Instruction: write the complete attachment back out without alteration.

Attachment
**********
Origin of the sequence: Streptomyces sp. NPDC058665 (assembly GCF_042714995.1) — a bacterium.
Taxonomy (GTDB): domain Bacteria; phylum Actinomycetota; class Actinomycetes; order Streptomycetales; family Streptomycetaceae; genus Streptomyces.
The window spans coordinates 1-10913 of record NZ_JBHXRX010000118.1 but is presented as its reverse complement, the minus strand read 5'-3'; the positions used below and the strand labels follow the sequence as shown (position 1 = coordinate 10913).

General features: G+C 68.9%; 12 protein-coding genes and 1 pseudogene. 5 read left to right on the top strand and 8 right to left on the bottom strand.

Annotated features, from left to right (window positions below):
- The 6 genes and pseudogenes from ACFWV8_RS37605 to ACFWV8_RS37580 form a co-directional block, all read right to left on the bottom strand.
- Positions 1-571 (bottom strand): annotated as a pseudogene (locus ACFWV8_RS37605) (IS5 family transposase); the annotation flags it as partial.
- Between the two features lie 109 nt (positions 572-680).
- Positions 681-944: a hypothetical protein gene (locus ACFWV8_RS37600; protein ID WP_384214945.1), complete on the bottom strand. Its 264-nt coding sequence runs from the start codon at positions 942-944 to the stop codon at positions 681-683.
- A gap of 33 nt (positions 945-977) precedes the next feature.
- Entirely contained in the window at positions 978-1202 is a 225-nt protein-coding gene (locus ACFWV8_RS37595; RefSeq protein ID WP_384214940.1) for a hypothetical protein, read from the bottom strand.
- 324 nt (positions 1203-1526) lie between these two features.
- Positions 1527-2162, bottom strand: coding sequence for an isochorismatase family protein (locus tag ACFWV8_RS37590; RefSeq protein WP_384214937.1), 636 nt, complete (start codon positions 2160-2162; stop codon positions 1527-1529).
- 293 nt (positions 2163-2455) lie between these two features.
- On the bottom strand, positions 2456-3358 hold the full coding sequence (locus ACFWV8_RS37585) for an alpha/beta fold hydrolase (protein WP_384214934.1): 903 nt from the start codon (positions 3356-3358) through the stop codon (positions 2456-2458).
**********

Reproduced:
Origin of the sequence: Streptomyces sp. NPDC058665 (assembly GCF_042714995.1) — a bacterium.
Taxonomy (GTDB): domain Bacteria; phylum Actinomycetota; class Actinomycetes; order Streptomycetales; family Streptomycetaceae; genus Streptomyces.
The window spans coordinates 1-10913 of record NZ_JBHXRX010000118.1 but is presented as its reverse complement, the minus strand read 5'-3'; the positions used below and the strand labels follow the sequence as shown (position 1 = coordinate 10913).

General features: G+C 68.9%; 12 protein-coding genes and 1 pseudogene. 5 read left to right on the top strand and 8 right to left on the bottom strand.

Annotated features, from left to right (window positions below):
- The 6 genes and pseudogenes from ACFWV8_RS37605 to ACFWV8_RS37580 form a co-directional block, all read right to left on the bottom strand.
- Positions 1-571 (bottom strand): annotated as a pseudogene (locus ACFWV8_RS37605) (IS5 family transposase); the annotation flags it as partial.
- Between the two features lie 109 nt (positions 572-680).
- Positions 681-944: a hypothetical protein gene (locus ACFWV8_RS37600; protein ID WP_384214945.1), complete on the bottom strand. Its 264-nt coding sequence runs from the start codon at positions 942-944 to the stop codon at positions 681-683.
- A gap of 33 nt (positions 945-977) precedes the next feature.
- Entirely contained in the window at positions 978-1202 is a 225-nt protein-coding gene (locus ACFWV8_RS37595; RefSeq protein ID WP_384214940.1) for a hypothetical protein, read from the bottom strand.
- 324 nt (positions 1203-1526) lie between these two features.
- Positions 1527-2162, bottom strand: coding sequence for an isochorismatase family protein (locus tag ACFWV8_RS37590; RefSeq protein WP_384214937.1), 636 nt, complete (start codon positions 2160-2162; stop codon positions 1527-1529).
- 293 nt (positions 2163-2455) lie between these two features.
- On the bottom strand, positions 2456-3358 hold the full coding sequence (locus ACFWV8_RS37585) for an alpha/beta fold hydrolase (protein WP_384214934.1): 903 nt from the start codon (positions 3356-3358) through the stop codon (positions 2456-2458).